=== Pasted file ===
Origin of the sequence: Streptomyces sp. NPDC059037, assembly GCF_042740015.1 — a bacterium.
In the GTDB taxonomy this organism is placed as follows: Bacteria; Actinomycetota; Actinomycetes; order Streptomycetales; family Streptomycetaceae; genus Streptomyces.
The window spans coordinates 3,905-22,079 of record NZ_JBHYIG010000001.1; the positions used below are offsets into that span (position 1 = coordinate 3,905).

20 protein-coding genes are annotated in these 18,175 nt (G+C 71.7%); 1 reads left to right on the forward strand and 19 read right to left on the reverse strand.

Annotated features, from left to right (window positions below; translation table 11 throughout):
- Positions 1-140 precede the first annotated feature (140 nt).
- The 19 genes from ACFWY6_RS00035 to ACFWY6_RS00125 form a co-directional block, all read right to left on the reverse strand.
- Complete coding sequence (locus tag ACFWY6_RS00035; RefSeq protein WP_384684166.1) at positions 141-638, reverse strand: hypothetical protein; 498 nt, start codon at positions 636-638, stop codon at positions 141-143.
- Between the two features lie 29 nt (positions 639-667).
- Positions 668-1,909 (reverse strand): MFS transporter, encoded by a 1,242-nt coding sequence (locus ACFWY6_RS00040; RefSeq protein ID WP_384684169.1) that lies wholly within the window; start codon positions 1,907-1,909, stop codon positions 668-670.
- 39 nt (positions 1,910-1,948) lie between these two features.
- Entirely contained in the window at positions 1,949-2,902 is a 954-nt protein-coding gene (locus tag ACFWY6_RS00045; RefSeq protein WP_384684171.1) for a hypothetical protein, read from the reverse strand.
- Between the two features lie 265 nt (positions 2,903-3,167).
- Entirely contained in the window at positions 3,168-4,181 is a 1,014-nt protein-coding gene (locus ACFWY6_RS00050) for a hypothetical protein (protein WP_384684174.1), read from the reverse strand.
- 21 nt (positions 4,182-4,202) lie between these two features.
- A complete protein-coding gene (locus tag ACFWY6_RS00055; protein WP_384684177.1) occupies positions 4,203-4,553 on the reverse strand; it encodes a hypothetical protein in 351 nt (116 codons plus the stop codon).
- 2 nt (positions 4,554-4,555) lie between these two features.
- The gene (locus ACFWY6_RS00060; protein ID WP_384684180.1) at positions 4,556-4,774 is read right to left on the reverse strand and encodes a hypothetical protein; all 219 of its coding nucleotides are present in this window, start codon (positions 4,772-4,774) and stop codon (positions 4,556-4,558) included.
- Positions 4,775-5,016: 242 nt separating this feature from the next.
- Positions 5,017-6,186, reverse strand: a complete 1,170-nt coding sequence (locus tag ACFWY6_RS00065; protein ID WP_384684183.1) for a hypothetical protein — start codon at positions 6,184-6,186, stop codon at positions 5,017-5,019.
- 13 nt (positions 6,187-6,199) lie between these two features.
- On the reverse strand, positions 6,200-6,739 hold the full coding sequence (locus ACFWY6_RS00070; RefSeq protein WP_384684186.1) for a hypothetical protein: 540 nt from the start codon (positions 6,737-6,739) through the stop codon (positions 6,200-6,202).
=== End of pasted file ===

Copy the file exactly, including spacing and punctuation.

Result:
Origin of the sequence: Streptomyces sp. NPDC059037, assembly GCF_042740015.1 — a bacterium.
In the GTDB taxonomy this organism is placed as follows: Bacteria; Actinomycetota; Actinomycetes; order Streptomycetales; family Streptomycetaceae; genus Streptomyces.
The window spans coordinates 3,905-22,079 of record NZ_JBHYIG010000001.1; the positions used below are offsets into that span (position 1 = coordinate 3,905).

20 protein-coding genes are annotated in these 18,175 nt (G+C 71.7%); 1 reads left to right on the forward strand and 19 read right to left on the reverse strand.

Annotated features, from left to right (window positions below; translation table 11 throughout):
- Positions 1-140 precede the first annotated feature (140 nt).
- The 19 genes from ACFWY6_RS00035 to ACFWY6_RS00125 form a co-directional block, all read right to left on the reverse strand.
- Complete coding sequence (locus tag ACFWY6_RS00035; RefSeq protein WP_384684166.1) at positions 141-638, reverse strand: hypothetical protein; 498 nt, start codon at positions 636-638, stop codon at positions 141-143.
- Between the two features lie 29 nt (positions 639-667).
- Positions 668-1,909 (reverse strand): MFS transporter, encoded by a 1,242-nt coding sequence (locus ACFWY6_RS00040; RefSeq protein ID WP_384684169.1) that lies wholly within the window; start codon positions 1,907-1,909, stop codon positions 668-670.
- 39 nt (positions 1,910-1,948) lie between these two features.
- Entirely contained in the window at positions 1,949-2,902 is a 954-nt protein-coding gene (locus tag ACFWY6_RS00045; RefSeq protein WP_384684171.1) for a hypothetical protein, read from the reverse strand.
- Between the two features lie 265 nt (positions 2,903-3,167).
- Entirely contained in the window at positions 3,168-4,181 is a 1,014-nt protein-coding gene (locus ACFWY6_RS00050) for a hypothetical protein (protein WP_384684174.1), read from the reverse strand.
- 21 nt (positions 4,182-4,202) lie between these two features.
- A complete protein-coding gene (locus tag ACFWY6_RS00055; protein WP_384684177.1) occupies positions 4,203-4,553 on the reverse strand; it encodes a hypothetical protein in 351 nt (116 codons plus the stop codon).
- 2 nt (positions 4,554-4,555) lie between these two features.
- The gene (locus ACFWY6_RS00060; protein ID WP_384684180.1) at positions 4,556-4,774 is read right to left on the reverse strand and encodes a hypothetical protein; all 219 of its coding nucleotides are present in this window, start codon (positions 4,772-4,774) and stop codon (positions 4,556-4,558) included.
- Positions 4,775-5,016: 242 nt separating this feature from the next.
- Positions 5,017-6,186, reverse strand: a complete 1,170-nt coding sequence (locus tag ACFWY6_RS00065; protein ID WP_384684183.1) for a hypothetical protein — start codon at positions 6,184-6,186, stop codon at positions 5,017-5,019.
- 13 nt (positions 6,187-6,199) lie between these two features.
- On the reverse strand, positions 6,200-6,739 hold the full coding sequence (locus ACFWY6_RS00070; RefSeq protein WP_384684186.1) for a hypothetical protein: 540 nt from the start codon (positions 6,737-6,739) through the stop codon (positions 6,200-6,202).